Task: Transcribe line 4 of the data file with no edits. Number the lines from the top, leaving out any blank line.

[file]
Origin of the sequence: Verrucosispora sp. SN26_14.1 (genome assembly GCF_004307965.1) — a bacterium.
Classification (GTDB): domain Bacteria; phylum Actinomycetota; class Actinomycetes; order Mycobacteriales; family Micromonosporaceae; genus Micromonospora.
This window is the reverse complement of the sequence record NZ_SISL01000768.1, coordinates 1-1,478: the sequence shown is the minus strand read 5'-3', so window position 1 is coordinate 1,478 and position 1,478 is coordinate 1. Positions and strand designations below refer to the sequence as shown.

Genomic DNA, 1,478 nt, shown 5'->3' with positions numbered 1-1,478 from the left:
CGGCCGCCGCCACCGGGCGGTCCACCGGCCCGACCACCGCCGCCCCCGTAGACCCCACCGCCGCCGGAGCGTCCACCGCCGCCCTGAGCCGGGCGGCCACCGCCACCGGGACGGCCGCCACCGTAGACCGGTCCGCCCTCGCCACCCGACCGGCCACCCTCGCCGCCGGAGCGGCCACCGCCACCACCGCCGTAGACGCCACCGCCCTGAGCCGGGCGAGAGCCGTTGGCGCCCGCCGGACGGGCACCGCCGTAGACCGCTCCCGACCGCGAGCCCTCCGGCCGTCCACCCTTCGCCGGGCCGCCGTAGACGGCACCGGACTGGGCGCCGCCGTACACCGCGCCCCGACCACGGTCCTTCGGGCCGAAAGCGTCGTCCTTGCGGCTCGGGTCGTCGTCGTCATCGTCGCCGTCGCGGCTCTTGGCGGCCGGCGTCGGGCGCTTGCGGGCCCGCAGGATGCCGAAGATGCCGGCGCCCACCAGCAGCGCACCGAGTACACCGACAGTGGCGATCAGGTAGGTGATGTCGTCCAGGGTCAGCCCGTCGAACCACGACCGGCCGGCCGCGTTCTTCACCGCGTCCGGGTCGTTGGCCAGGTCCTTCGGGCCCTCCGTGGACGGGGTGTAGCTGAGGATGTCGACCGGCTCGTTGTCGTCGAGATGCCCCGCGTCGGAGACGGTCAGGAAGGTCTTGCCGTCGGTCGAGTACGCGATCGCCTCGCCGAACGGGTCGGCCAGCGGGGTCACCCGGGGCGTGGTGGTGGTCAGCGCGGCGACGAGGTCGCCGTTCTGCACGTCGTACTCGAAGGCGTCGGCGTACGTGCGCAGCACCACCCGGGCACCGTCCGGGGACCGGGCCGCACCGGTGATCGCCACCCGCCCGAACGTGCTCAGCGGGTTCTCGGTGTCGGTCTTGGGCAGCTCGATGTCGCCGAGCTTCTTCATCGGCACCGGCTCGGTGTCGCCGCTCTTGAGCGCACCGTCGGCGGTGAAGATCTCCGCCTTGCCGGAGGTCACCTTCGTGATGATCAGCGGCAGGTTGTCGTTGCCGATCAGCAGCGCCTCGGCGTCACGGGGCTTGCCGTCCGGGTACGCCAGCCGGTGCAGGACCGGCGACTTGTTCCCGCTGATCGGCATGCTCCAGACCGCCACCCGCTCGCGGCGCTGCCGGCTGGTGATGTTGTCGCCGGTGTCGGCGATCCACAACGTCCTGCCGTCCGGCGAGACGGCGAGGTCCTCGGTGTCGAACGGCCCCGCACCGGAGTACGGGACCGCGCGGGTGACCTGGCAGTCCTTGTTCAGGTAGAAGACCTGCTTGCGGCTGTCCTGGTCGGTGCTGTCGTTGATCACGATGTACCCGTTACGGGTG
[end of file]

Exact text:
Genomic DNA, 1,478 nt, shown 5'->3' with positions numbered 1-1,478 from the left: